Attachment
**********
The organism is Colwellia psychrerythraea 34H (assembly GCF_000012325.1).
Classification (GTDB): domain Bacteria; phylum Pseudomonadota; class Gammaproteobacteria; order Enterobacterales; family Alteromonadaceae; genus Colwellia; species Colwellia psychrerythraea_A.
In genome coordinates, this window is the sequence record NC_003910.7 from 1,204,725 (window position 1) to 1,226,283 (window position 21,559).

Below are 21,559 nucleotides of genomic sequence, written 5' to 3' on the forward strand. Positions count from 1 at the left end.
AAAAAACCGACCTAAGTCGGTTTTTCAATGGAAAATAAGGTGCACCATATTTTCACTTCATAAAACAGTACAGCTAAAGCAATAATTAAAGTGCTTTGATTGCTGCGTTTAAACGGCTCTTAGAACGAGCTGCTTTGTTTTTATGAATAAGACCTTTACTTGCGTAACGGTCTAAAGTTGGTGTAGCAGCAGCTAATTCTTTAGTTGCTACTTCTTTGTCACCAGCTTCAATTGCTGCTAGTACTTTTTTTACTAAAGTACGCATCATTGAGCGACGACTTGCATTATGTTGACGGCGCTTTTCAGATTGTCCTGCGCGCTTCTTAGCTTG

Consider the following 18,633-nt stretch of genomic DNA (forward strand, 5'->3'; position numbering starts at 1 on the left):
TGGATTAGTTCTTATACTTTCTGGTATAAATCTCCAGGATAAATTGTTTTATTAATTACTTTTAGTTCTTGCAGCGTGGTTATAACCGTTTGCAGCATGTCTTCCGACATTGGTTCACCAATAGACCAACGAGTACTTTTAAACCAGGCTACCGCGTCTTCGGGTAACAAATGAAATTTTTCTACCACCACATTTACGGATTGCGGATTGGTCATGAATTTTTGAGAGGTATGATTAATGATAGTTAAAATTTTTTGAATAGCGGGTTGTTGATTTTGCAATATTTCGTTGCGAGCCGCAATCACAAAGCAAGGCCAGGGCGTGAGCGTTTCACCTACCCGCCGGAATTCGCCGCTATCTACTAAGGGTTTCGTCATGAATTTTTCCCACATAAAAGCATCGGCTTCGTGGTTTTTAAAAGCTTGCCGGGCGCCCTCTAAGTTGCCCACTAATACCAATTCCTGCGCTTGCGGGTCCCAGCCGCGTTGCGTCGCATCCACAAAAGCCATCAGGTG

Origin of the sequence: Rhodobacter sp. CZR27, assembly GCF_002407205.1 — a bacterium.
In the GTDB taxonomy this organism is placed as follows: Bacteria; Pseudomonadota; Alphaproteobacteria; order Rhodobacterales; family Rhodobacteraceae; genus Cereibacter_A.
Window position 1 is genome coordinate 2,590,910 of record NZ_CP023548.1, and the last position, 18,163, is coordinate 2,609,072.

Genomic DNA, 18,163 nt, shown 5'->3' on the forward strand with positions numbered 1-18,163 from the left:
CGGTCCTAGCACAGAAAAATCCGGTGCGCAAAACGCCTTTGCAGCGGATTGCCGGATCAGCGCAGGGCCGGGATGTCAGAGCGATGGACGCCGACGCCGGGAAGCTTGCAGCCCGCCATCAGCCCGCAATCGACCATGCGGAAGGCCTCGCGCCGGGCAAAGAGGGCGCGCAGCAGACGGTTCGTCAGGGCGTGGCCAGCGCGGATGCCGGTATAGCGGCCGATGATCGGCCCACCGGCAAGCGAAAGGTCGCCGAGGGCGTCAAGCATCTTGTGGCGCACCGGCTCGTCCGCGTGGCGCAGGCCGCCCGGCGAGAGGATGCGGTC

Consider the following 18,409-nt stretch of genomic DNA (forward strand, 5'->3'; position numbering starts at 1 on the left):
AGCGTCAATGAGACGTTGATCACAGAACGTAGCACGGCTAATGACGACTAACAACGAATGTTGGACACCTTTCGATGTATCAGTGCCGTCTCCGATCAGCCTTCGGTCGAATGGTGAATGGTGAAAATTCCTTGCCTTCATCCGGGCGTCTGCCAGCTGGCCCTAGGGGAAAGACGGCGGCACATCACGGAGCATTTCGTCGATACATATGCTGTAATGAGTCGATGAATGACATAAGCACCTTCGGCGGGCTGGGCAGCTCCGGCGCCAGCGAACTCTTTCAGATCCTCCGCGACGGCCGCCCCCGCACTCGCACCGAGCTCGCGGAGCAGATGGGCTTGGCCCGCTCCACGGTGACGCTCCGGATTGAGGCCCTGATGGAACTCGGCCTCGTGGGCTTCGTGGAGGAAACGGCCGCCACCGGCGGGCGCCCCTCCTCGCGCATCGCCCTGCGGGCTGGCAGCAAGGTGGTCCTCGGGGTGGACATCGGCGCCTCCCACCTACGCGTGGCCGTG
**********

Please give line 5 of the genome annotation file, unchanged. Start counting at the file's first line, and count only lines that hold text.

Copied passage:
AAAAAACCGACCTAAGTCGGTTTTTCAATGGAAAATAAGGTGCACCATATTTTCACTTCATAAAACAGTACAGCTAAAGCAATAATTAAAGTGCTTTGATTGCTGCGTTTAAACGGCTCTTAGAACGAGCTGCTTTGTTTTTATGAATAAGACCTTTACTTGCGTAACGGTCTAAAGTTGGTGTAGCAGCAGCTAATTCTTTAGTTGCTACTTCTTTGTCACCAGCTTCAATTGCTGCTAGTACTTTTTTTACTAAAGTACGCATCATTGAGCGACGACTTGCATTATGTTGACGGCGCTTTTCAGATTGTCCTGCGCGCTTCTTAGCTTG